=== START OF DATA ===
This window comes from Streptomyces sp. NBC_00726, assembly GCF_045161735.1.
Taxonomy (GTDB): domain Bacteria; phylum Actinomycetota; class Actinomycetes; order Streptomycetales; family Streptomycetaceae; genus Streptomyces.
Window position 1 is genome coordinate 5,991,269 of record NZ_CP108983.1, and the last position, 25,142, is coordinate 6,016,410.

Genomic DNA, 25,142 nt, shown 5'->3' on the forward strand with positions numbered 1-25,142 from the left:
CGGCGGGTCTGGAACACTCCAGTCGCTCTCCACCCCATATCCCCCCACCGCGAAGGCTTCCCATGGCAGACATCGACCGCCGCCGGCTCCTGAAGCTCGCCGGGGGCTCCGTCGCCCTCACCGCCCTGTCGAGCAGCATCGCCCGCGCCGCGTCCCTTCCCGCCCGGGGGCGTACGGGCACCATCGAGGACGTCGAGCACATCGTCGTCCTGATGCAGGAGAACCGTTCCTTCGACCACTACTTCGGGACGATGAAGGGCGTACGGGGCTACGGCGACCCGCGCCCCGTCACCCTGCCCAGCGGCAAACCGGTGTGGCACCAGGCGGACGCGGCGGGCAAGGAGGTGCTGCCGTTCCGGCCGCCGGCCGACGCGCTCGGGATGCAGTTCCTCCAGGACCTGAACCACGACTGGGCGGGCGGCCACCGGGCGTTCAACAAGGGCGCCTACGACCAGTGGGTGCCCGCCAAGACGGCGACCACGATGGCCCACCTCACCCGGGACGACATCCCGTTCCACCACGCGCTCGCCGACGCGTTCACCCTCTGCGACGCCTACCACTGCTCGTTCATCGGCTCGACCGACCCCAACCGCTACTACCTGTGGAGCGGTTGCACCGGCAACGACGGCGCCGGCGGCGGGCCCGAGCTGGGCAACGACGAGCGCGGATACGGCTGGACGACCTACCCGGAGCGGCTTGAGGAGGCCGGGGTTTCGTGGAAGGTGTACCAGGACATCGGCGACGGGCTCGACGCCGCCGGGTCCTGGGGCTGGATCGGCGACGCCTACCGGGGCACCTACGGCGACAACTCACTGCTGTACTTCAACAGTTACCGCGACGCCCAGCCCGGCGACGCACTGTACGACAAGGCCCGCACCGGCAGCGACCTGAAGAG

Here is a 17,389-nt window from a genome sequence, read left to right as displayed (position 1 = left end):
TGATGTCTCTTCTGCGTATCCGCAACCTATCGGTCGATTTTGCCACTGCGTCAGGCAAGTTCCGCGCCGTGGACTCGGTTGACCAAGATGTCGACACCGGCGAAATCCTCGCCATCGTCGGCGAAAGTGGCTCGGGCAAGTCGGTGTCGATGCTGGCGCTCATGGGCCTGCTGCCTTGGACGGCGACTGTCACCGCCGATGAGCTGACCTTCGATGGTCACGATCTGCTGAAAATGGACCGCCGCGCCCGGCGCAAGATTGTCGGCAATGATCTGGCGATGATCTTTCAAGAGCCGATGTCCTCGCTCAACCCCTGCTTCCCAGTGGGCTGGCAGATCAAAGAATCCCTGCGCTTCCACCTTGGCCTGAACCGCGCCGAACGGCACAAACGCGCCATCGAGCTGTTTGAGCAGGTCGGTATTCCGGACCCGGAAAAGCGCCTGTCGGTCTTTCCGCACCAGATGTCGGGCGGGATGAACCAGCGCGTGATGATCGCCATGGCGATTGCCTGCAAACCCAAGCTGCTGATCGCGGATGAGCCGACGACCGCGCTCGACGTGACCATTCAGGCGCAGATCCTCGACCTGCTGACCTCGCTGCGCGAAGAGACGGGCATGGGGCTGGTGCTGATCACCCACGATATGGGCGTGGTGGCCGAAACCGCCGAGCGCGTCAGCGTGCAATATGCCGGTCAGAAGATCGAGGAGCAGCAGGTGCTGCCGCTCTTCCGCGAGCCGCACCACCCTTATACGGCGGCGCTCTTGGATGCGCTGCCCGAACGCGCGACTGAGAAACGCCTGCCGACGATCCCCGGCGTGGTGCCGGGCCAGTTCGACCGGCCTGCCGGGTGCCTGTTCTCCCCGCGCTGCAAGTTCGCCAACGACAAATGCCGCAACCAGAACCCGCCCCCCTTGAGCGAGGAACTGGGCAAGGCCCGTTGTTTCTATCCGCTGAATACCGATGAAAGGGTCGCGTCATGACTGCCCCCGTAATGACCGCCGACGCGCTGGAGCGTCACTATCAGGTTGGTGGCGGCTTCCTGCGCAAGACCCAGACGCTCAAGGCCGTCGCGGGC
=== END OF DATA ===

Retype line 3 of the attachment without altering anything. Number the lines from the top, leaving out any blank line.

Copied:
Window position 1 is genome coordinate 5,991,269 of record NZ_CP108983.1, and the last position, 25,142, is coordinate 6,016,410.